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    Administrator ricktas's Avatar
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    Quote Originally Posted by jjphoto View Post
    Rick, sorry to point folks to a thread on another forum but this thread is a Photoshop Benchmark which has been running for about 2 years
    Not an issue at all. It is thread relevant, so I have no issue with it being posted. We just don't allow blatant promotion of other forums.

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    Bird Nerd Richard Hall's Avatar
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    Quote Originally Posted by jjphoto View Post
    Rick, sorry to point folks to a thread on another forum but this thread is a Photoshop Benchmark which has been running for about 2 years (and keeps being updated) and quite clearly shows that any time a 64 bit system is compared to an almost identical 32 bit system the 64 bit system is about twice as fast!
    How'd you figure that? If you look at the results chart here it clearly demonstrates that the performance increase is more in the order of 6.5-7.5% when running 32bit vs 64bit.

    Again if you look at the results submitted by users here, examine where people have submitted two lots of results, both 32bit CS4 and 64bit CS4. Clearly the differences are unspectacular... On that first page of results for example, look at the user Unreel2009, 32bit 168.2s vs 64bit 166.8 or perhaps T2V 32bit 191.8 vs 64bit 191.7, hardly twice as fast!

    I've benched my own system with the action and gotten similar-ish results.

    i7 920 (quad core) @3.2GHZ, 6GB DDR3-1600 RAM, Windows 7 Ultimate x64
    CS4 32bit 245.4 seconds
    CS4 64bit 210.3 seconds

    Once again, that's nowhere near twice as fast. That's a performance increase of 14.4%. I still maintain (I made mention of it here) that most performance increases will be as a result of Photoshop having access to more RAM, but this performance will only become readily apparent when working on huge files with many layers where on a 32bit system with less RAM, Photoshop will be using the scratchdisk more frequently, hence a bottleneck.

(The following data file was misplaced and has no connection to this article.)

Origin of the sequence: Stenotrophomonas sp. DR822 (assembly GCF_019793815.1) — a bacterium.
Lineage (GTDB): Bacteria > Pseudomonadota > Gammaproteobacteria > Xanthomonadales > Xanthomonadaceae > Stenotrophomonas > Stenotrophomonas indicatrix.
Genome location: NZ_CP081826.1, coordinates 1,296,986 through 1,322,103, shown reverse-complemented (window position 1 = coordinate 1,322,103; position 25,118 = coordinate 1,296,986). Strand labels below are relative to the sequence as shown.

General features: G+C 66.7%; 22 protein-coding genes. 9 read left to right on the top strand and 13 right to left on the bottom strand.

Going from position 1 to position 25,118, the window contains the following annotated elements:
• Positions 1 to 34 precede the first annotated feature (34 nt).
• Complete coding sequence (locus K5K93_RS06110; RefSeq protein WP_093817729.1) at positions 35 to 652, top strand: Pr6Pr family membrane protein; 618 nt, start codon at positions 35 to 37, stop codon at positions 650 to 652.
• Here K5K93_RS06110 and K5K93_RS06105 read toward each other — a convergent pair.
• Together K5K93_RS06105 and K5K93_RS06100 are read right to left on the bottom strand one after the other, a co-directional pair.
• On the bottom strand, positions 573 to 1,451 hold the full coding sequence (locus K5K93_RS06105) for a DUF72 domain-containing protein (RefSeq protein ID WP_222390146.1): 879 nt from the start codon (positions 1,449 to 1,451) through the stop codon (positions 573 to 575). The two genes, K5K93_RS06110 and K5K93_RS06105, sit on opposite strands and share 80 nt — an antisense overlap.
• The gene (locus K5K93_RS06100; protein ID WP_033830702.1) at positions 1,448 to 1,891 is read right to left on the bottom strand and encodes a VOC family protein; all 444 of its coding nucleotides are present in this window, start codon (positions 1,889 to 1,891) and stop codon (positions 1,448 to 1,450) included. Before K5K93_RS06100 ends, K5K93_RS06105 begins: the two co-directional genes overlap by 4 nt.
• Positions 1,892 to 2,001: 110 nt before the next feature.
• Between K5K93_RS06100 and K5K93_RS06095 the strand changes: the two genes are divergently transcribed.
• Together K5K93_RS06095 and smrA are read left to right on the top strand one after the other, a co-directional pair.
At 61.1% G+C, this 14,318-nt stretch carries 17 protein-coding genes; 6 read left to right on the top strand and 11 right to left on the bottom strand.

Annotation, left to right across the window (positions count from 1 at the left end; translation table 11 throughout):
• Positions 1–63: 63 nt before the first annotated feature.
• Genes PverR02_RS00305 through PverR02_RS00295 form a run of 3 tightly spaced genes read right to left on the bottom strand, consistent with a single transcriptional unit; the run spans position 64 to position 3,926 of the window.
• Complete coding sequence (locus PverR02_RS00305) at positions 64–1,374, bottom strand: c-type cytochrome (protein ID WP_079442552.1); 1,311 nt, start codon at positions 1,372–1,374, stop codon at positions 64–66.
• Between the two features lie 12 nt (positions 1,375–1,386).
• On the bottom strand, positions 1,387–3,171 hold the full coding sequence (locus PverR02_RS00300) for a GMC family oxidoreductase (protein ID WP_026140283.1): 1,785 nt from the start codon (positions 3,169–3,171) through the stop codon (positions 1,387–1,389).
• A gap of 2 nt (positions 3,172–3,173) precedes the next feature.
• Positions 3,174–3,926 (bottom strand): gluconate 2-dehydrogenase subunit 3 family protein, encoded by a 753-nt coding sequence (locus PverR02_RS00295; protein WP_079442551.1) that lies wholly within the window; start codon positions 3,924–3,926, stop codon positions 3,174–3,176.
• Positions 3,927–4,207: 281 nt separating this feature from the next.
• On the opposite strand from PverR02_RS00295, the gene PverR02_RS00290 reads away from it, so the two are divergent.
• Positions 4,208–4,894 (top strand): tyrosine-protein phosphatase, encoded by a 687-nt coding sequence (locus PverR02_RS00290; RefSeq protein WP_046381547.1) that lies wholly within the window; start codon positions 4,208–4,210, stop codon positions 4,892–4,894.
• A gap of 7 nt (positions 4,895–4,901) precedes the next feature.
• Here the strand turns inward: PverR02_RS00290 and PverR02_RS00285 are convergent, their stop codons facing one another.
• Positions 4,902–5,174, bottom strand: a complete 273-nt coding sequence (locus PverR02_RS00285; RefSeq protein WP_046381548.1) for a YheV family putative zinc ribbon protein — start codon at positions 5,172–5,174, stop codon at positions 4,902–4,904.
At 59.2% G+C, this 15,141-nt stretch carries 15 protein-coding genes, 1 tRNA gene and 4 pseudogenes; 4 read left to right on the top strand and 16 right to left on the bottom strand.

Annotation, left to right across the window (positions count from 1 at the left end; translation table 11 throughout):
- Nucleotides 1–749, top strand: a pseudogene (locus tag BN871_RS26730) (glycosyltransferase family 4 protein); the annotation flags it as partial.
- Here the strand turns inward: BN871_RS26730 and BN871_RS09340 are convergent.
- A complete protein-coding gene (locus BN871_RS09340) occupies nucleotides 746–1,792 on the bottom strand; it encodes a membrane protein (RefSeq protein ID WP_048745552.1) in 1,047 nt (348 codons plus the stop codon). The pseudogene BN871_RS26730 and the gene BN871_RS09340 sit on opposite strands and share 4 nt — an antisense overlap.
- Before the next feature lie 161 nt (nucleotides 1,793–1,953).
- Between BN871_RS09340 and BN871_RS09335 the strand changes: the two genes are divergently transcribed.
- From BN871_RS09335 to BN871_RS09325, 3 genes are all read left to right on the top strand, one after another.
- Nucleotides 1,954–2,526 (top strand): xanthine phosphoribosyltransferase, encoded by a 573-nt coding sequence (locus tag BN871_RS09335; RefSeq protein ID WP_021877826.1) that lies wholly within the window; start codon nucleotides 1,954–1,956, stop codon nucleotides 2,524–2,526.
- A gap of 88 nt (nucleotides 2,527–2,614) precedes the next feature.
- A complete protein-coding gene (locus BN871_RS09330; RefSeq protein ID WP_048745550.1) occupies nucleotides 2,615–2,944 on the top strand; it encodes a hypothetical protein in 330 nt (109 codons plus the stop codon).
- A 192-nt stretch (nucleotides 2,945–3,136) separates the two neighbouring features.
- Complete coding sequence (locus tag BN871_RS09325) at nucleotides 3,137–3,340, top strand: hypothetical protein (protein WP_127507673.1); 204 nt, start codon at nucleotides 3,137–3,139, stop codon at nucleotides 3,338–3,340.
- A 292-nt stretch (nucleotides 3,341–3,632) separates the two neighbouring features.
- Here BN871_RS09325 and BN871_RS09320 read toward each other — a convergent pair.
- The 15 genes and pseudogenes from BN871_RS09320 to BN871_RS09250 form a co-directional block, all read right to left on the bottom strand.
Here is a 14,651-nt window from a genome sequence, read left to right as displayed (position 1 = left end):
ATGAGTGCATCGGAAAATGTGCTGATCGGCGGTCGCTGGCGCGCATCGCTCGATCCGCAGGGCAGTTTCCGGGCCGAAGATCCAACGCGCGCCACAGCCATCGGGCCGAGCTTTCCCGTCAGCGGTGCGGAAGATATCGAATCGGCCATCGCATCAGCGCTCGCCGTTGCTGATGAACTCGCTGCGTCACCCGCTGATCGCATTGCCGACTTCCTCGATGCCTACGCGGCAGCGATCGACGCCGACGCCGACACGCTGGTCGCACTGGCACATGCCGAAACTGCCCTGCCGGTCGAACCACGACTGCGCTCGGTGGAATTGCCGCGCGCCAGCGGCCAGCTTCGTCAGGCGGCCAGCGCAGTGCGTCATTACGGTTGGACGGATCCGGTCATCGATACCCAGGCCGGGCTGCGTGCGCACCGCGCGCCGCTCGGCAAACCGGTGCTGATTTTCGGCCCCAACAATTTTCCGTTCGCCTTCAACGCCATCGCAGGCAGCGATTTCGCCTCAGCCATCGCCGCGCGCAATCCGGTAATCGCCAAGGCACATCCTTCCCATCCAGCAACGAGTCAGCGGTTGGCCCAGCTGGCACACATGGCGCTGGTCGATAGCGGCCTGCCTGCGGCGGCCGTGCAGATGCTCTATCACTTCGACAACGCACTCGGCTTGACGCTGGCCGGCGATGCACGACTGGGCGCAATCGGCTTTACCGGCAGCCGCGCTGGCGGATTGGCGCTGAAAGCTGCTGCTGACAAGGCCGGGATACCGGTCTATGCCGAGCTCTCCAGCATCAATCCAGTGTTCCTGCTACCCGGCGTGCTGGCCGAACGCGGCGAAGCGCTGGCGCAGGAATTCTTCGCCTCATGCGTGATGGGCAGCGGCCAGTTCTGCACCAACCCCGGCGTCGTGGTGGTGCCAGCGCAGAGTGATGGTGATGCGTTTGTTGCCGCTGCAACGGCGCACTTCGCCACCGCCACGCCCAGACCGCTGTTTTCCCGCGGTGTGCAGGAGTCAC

Interestingly this benchmark also points out how Photoshop clearly isn't an app which takes advantage of multi-threading. At no time was any core in my quad CPU pushed above 0-5% except core 1 which would only occasionally hit close to 100% with some of the filters used in this test. If you want performance in Photoshop CS4 the best bet would be to get a cheaper dual core CPU and overclock it, it's plainly obvious most benefit in performance CPU wise comes from higher clock speeds not number of cores.

    edit: I should mention though, that I'd still favour running a 64bit OS over a 32bit system. Cost is exactly the same as you're using the same parts as you would in a 32bit system and you will get some performance gains for no extra cost.
    Last edited by Richard Hall; 08-11-2009 at 3:14pm.
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    So, as I understand, if you want to run 64bit you have to install Win 7(is this Vista?) not XP Pro 64bit. Can you please tell me which is best for color calibration and Lightroom/Photoshop as I have been told by a print shop that uses only Ezio Monitors & XP Pro to stay away from Vista.
    I'm getting confused.

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    I too also found a marginal performance difference between 32 and 64 bit on my Macbook Pro 2.4ghz, 4gb ram, Snow Leopard, using Mac OS-X Xbench 1.3 with the following results:

    32bit MacBook Pro 15"... 169.99 score MacBook Pro (Core 2)
    64bit MacBook Pro 15"... 173.92 score MacBook Pro (Core 2)

    http://xbench.com/
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    So it seems for a PC with certain hardware specs, you only really need more ram to see the benefit of 64bit systems, for RAM hungry apps that involve graphics.

    So is there any real performance boost in say going from 8G ram to much more, like 24 or 32G(for anyone that has tried it?).

    No doubt in the near future we'll see more than 24G ram capable motherboards, and ram modules with 16 or more Gig of the stuff.. and they'll eventually become affordable, so for the sake of future proofing a little bit, on a 64bit system, a major performance boost is simply a matter of adding RAM(up to 16Tb of it), and more and more.......

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    After 2 days of reading books and internet I now know the difference.
    Thanks to everyone for helping me to understand.

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    Consider that moving to a 64 bit OS does not mean that it is faster.

    In many cases it is slower, as it has to address more memory, but certainly it can handle more.

    Technically:

    A 32bit OS can address 4Gb Ram
    A 64bit OS can address 18Exabytes, that’s a lot, but you would need a beafy system to manage this.

    Also... a lot of 'issues' for many people trying to run CS4 under x64

    See here:
    http://www.google.com/search?q=does+...ient=firefox-a

    Regards